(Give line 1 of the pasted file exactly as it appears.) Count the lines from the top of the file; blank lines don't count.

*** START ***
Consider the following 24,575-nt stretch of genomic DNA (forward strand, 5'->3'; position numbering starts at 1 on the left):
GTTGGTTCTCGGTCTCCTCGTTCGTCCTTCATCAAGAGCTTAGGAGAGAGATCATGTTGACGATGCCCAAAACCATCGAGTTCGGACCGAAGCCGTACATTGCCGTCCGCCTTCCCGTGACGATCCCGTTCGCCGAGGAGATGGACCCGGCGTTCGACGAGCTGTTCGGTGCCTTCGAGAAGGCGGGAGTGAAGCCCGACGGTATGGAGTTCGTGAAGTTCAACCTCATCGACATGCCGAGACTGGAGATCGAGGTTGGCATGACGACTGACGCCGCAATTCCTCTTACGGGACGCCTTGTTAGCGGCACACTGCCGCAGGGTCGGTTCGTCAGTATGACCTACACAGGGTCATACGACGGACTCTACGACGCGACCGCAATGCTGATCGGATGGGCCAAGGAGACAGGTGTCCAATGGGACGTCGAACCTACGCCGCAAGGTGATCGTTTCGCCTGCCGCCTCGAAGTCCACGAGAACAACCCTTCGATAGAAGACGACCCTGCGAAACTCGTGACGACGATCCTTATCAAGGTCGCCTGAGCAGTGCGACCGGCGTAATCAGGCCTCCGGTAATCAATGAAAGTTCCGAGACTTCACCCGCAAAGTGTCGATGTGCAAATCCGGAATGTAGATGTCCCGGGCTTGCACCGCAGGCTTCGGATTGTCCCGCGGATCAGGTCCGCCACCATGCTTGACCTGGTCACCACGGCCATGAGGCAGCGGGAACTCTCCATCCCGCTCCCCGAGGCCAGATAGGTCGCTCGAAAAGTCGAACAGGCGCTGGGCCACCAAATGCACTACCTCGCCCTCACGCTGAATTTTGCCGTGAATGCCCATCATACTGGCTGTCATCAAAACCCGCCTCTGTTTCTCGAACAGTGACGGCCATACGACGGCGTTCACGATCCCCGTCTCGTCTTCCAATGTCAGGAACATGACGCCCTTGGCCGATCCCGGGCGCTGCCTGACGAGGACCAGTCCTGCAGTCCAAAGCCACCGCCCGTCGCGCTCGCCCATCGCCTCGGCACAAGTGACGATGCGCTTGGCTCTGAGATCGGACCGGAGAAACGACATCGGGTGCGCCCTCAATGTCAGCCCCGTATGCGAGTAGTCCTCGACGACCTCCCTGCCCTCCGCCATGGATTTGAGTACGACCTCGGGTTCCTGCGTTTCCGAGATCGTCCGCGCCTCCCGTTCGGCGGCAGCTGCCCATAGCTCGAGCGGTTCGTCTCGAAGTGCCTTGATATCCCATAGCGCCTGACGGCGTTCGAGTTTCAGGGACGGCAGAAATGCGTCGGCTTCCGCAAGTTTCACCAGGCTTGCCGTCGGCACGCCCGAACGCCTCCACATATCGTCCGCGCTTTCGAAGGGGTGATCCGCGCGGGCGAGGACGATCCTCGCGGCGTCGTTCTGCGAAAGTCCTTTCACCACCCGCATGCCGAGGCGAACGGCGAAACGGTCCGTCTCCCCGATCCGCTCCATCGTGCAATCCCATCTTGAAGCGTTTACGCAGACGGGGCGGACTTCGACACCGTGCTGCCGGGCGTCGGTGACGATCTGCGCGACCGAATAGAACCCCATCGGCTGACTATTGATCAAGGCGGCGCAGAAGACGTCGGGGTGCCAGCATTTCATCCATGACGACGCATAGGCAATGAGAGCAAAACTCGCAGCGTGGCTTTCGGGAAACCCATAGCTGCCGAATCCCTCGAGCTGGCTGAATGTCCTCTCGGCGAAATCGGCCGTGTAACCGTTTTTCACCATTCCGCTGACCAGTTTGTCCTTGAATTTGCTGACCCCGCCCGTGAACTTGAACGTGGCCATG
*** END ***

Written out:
Consider the following 24,575-nt stretch of genomic DNA (forward strand, 5'->3'; position numbering starts at 1 on the left):